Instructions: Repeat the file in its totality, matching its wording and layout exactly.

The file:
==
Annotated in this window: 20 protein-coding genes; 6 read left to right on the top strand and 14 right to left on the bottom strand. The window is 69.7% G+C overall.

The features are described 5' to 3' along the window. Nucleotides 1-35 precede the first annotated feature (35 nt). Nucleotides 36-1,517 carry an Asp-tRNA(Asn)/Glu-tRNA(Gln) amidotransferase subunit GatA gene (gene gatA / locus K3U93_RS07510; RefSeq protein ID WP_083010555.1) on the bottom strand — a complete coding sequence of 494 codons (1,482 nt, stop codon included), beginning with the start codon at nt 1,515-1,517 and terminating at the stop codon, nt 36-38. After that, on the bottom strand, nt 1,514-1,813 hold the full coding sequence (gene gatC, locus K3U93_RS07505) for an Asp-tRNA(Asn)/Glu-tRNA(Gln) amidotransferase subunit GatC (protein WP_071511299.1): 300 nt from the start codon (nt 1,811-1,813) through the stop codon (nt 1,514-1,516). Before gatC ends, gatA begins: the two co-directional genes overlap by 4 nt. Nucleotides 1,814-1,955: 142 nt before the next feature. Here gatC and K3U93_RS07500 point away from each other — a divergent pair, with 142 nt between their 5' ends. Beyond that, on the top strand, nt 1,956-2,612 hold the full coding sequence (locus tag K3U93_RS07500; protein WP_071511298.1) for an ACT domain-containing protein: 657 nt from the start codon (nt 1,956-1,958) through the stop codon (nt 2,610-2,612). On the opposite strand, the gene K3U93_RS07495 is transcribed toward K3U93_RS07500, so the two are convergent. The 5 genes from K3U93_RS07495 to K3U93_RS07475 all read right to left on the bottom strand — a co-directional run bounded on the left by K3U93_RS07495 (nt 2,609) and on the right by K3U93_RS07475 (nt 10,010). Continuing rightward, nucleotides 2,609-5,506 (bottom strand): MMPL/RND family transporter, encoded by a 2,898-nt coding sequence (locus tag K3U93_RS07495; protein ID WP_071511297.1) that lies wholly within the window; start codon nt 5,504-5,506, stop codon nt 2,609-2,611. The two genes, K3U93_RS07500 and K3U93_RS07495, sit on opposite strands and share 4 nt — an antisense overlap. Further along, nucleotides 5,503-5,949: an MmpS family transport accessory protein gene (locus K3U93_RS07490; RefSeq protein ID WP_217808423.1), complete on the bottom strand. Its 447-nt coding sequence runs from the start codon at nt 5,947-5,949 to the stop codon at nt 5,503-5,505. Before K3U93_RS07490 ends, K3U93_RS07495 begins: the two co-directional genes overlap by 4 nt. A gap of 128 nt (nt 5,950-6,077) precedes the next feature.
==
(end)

Annotated in this window: 20 protein-coding genes; 6 read left to right on the top strand and 14 right to left on the bottom strand. The window is 69.7% G+C overall.

The features are described 5' to 3' along the window. Nucleotides 1-35 precede the first annotated feature (35 nt). Nucleotides 36-1,517 carry an Asp-tRNA(Asn)/Glu-tRNA(Gln) amidotransferase subunit GatA gene (gene gatA / locus K3U93_RS07510; RefSeq protein ID WP_083010555.1) on the bottom strand — a complete coding sequence of 494 codons (1,482 nt, stop codon included), beginning with the start codon at nt 1,515-1,517 and terminating at the stop codon, nt 36-38. After that, on the bottom strand, nt 1,514-1,813 hold the full coding sequence (gene gatC, locus K3U93_RS07505) for an Asp-tRNA(Asn)/Glu-tRNA(Gln) amidotransferase subunit GatC (protein WP_071511299.1): 300 nt from the start codon (nt 1,811-1,813) through the stop codon (nt 1,514-1,516). Before gatC ends, gatA begins: the two co-directional genes overlap by 4 nt. Nucleotides 1,814-1,955: 142 nt before the next feature. Here gatC and K3U93_RS07500 point away from each other — a divergent pair, with 142 nt between their 5' ends. Beyond that, on the top strand, nt 1,956-2,612 hold the full coding sequence (locus tag K3U93_RS07500; protein WP_071511298.1) for an ACT domain-containing protein: 657 nt from the start codon (nt 1,956-1,958) through the stop codon (nt 2,610-2,612). On the opposite strand, the gene K3U93_RS07495 is transcribed toward K3U93_RS07500, so the two are convergent. The 5 genes from K3U93_RS07495 to K3U93_RS07475 all read right to left on the bottom strand — a co-directional run bounded on the left by K3U93_RS07495 (nt 2,609) and on the right by K3U93_RS07475 (nt 10,010). Continuing rightward, nucleotides 2,609-5,506 (bottom strand): MMPL/RND family transporter, encoded by a 2,898-nt coding sequence (locus tag K3U93_RS07495; protein ID WP_071511297.1) that lies wholly within the window; start codon nt 5,504-5,506, stop codon nt 2,609-2,611. The two genes, K3U93_RS07500 and K3U93_RS07495, sit on opposite strands and share 4 nt — an antisense overlap. Further along, nucleotides 5,503-5,949: an MmpS family transport accessory protein gene (locus K3U93_RS07490; RefSeq protein ID WP_217808423.1), complete on the bottom strand. Its 447-nt coding sequence runs from the start codon at nt 5,947-5,949 to the stop codon at nt 5,503-5,505. Before K3U93_RS07490 ends, K3U93_RS07495 begins: the two co-directional genes overlap by 4 nt. A gap of 128 nt (nt 5,950-6,077) precedes the next feature.